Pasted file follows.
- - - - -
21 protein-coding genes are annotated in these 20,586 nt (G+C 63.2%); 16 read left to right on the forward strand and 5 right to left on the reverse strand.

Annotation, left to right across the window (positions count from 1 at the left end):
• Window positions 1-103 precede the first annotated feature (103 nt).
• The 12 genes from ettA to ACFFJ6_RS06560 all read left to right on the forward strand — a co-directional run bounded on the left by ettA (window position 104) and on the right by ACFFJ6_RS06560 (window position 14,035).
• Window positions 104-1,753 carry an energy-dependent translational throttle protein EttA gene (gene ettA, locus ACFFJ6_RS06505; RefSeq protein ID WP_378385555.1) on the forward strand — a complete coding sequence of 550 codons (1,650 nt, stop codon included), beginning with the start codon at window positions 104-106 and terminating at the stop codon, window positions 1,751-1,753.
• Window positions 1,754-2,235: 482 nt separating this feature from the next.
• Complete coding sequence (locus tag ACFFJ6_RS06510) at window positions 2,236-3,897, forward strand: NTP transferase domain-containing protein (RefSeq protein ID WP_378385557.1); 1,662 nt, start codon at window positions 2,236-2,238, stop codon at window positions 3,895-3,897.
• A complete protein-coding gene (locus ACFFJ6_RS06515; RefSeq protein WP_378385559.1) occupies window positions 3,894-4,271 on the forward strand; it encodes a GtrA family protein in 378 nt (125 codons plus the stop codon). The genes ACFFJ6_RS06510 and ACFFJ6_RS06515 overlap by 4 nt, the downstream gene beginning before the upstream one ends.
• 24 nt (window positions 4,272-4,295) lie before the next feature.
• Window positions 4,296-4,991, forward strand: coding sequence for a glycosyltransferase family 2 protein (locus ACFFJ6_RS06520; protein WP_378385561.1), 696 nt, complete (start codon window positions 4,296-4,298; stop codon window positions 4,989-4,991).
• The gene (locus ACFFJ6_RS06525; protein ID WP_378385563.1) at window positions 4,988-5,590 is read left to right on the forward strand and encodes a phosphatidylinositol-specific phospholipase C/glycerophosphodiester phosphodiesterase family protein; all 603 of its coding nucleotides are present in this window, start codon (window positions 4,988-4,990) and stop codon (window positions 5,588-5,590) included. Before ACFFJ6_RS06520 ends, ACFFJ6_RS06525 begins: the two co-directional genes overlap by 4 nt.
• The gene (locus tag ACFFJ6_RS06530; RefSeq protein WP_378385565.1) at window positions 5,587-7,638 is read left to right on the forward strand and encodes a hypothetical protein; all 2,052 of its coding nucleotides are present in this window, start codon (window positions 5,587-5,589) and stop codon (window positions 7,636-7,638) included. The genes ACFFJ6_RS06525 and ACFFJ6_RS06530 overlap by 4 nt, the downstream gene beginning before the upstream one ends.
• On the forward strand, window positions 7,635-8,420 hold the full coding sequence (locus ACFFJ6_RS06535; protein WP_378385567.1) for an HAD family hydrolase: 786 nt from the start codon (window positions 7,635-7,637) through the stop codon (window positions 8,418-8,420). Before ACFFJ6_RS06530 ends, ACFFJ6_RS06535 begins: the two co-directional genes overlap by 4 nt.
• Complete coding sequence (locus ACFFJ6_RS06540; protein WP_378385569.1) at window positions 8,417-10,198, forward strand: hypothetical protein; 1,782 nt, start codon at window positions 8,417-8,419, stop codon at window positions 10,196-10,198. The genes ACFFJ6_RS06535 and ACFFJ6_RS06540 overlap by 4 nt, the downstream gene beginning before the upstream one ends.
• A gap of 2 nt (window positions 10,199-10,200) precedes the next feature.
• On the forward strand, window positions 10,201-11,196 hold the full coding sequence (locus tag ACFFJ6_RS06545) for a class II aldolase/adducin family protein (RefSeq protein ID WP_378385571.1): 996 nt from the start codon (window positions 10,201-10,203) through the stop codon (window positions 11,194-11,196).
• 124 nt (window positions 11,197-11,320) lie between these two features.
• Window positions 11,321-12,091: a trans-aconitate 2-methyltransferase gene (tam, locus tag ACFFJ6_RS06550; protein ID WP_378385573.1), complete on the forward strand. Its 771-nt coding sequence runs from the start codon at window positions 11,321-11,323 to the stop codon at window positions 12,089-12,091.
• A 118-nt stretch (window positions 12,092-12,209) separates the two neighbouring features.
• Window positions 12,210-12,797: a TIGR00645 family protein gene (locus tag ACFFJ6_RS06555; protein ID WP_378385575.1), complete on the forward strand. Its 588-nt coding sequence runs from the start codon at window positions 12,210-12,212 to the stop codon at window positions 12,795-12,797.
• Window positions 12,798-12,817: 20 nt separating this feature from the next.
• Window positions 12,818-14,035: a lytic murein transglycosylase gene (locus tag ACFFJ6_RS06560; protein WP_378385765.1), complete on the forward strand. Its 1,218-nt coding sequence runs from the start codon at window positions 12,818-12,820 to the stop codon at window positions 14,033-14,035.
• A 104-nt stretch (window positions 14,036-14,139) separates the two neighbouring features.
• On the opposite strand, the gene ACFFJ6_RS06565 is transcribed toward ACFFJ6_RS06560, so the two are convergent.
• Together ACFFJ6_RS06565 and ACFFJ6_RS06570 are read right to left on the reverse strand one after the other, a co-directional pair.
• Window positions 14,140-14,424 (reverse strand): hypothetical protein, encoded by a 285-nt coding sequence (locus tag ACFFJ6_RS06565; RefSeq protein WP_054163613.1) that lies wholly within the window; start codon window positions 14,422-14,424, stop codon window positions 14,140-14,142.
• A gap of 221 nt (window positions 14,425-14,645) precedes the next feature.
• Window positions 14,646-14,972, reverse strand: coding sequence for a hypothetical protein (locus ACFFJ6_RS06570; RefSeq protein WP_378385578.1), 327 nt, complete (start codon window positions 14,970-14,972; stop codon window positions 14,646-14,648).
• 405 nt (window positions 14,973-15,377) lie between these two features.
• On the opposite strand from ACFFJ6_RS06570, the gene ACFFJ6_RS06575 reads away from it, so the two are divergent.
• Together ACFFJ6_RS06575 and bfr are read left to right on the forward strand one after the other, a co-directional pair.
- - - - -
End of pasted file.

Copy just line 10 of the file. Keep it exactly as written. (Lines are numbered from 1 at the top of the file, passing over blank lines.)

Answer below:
• Window positions 4,296-4,991, forward strand: coding sequence for a glycosyltransferase family 2 protein (locus ACFFJ6_RS06520; protein WP_378385561.1), 696 nt, complete (start codon window positions 4,296-4,298; stop codon window positions 4,989-4,991).